Wednesday, July 28, 2010

Charter School Achievement

Mike Petrilli makes a good point about charter school studies:
[C]harters serving lots of poor or low-performing kids made a significant positive impact on math achievement, while “middle class” charter schools had a negative effect on both math and reading. You could joke that this is evidence that charters are closing the achievement gap: they are helping low-performing poor kids make gains and affluent kids lose ground.

So what’s going on? If you know a little bit about the charter school movement, these findings make a ton of sense. While the media mostly pay attention to inner-city charter schools—think KIPP, Achievement First, Harlem Success, etc.—several of the early-adopter states (like Minnesota, California, and Colorado) are also home to suburban charter schools. And many of those schools were created by progressive educators or parents as an alternative to the traditional public schools nearby. Schools like Minnesota New Country School, whose mission is to “explore the world through project-based learning.”

As far as I can tell, lots of these uber-progressive schools are quite good, and achieve excellent results in terms of student success in college and beyond. There’s a strong argument to be made—and Education Evolving makes it here—that there should be room within public education for these kinds of schools and their innovative approaches. But these institutions sure aren’t focused on getting kids ready to pass the state standardized test. So, compared to their traditional school counterparts, their test scores suffer.
This is why Diane Ravitch's view of charter schools is so utterly incoherent -- she manages to criticize NCLB for making schools focus too much on test scores even while criticizing charters and vouchers for failing to produce high enough test scores. And it turns out that charter schools (on average) aren't producing high enough test scores in part because some charter schools are doing exactly what Ravitch purports to favor -- offering an interesting curriculum that isn't as focused on test scores.

It's hard to square that circle.


Latest Publicity

Luther Spoehr of Brown gives the book a nice review at the History News Network.

The Atlantic Wire covers the book here.

John McWhorter pens another nice article defending the book at The Root.


Wednesday, July 21, 2010

TAPPED post on the book

At TAPPED (the blog of The American Prospect), Jamelle Bouie has a post disagreeing with my book. He says:
By and large, this exchange is almost entirely anecdotal; if you set aside personal childhood memories, there simply isn't much broad empirical evidence for the claim that black students in integrated settings have a racialized antipathy toward educational achievement.
There's a lot more evidence for "acting white" than personal childhood memories. Out of the many studies on the issue, the best is Roland Fryer's empirical study of a nationally representative database in which students had been asked (among other things) to list out a certain number of friends. It turned out that after controlling for other variables that affect popularity, black students above a 3.5 GPA became significantly less popular. This was true mostly in integrated schools, and particularly in schools with internal integration:
I also find that acting white is unique to those schools where black students comprise less than 80 percent of the student population. In predominantly black schools, I find no evidence at all that getting good grades adversely affects students’ popularity. . . .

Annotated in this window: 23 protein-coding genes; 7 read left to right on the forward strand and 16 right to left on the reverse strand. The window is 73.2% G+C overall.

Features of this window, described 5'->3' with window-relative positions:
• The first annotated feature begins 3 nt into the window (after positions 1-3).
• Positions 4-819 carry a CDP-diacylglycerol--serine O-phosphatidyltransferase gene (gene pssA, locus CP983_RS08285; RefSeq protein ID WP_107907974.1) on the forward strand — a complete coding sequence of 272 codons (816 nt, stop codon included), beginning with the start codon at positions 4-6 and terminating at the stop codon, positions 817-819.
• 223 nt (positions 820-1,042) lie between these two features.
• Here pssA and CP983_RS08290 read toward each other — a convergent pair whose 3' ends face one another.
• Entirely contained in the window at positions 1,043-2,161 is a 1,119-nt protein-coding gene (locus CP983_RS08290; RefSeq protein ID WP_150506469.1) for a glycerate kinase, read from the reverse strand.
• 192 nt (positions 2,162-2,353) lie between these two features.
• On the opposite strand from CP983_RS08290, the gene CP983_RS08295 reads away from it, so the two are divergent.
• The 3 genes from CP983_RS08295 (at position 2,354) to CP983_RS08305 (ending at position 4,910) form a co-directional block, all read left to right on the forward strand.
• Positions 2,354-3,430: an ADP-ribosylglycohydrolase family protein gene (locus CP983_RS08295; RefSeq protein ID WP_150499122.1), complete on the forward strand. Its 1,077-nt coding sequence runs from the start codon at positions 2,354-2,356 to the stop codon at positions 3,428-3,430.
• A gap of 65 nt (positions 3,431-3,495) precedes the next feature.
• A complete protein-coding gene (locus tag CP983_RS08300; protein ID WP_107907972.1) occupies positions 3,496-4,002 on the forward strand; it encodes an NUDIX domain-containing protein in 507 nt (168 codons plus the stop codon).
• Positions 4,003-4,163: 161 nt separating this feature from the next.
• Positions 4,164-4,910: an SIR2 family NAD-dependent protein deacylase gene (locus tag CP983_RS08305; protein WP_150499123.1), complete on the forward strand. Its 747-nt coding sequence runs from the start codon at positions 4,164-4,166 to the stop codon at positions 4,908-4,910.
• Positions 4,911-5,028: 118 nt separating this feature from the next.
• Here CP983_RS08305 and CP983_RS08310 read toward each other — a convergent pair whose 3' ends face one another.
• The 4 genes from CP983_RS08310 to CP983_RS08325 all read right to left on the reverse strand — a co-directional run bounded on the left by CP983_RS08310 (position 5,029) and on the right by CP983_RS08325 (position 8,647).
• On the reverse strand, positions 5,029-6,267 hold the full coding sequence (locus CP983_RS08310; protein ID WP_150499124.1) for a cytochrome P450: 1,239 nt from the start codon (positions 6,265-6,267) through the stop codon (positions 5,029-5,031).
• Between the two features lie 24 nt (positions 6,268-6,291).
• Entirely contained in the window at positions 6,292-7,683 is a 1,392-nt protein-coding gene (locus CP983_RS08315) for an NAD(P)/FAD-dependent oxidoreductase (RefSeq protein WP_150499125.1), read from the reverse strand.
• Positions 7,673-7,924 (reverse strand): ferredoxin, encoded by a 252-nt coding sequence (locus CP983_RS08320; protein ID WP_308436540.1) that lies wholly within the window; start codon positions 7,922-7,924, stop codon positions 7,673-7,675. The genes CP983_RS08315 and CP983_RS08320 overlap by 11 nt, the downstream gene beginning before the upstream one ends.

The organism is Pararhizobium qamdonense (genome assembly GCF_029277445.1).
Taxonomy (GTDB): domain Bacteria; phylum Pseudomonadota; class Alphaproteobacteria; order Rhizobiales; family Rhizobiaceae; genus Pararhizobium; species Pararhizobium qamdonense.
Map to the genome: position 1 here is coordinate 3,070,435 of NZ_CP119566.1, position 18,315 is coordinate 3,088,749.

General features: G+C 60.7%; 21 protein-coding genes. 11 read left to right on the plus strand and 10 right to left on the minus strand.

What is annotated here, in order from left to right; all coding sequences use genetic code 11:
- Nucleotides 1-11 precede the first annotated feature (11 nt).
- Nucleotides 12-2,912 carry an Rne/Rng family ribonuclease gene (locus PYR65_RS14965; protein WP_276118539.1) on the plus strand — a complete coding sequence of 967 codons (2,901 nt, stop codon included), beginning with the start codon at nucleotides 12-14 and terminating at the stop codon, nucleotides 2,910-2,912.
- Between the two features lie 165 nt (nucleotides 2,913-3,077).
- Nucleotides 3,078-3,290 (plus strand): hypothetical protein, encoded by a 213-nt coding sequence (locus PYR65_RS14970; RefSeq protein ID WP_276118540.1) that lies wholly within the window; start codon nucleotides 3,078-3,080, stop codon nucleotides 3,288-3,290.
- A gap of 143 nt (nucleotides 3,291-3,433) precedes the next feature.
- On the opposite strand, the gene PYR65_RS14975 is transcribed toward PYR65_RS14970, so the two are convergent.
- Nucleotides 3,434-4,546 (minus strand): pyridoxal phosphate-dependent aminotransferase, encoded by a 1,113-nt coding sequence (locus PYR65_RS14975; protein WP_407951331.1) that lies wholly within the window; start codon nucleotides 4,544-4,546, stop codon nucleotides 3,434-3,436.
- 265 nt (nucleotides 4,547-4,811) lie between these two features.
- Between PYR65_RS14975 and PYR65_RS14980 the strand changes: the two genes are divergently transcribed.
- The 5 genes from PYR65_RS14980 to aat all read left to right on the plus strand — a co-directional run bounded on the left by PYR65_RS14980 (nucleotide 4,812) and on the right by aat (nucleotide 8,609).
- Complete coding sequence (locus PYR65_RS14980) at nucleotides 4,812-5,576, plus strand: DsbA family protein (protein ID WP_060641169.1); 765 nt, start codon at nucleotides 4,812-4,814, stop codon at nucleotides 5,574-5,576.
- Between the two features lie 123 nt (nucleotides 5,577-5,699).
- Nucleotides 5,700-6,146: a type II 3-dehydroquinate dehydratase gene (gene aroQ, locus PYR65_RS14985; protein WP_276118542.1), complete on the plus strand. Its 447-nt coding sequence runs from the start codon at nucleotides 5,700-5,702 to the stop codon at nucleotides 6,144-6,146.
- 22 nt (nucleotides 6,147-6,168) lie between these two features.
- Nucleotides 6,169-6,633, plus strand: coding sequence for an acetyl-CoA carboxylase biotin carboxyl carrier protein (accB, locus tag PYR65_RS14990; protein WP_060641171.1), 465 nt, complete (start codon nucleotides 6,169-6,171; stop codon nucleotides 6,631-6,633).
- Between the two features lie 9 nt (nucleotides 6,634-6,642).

Unfortunately, internal integration only aggravates the problem. Blacks in less-integrated schools (places with fewer than expected cross-ethnic friendships) encounter less of a trade-off between popularity and achievement. In fact, the effect of acting white on popularity appears to be twice as large in the more-integrated (racially mixed) schools as in the less-integrated ones.Among the highest achievers (3.5 GPA or higher), the differences are even more stark,with the effect of acting white almost five times as great in settings with more cross-ethnic friendships than expected. Black males in such schools fare the worst, penalized seven times as harshly as my estimate of the average effect of acting white on all black students!

This finding, along with the fact that I find no evidence of acting white in predominantly black schools, adds to the evidence of a “Shaker Heights” syndrome, in which racially integrated settings only reinforce pressures to toe the ethnic line.
Bouie continues:
Even Buck, whose book is the focus of the discussion, leaves room for alternative explanations. From the beginning, he concedes that the evidence for his claim isn't conclusive and that to some degree, he is relying on the "absence of evidence" against it.
This is a mistaken interpretation.

The only thing that Bouie could be referring to is a single passage of the book, wherein I offer an admittedly speculative theory that the true effect of "acting white" is probably greater than could ever be empirically measured, because young adolescents often may be unaware of (or unable or unwilling to articulate) how deeply they have been influenced by peer pressure. Indeed, we are all affected by peer pressure in ways that we don't normally think about. For example, no one wears a swimsuit to an important business meeting -- not because of express peer pressure, but because we don't even imagine doing so. We just instinctively know that to do so would upset our peers. Thus, perhaps peer pressure is the most powerful where people aren't even consciously thinking about it.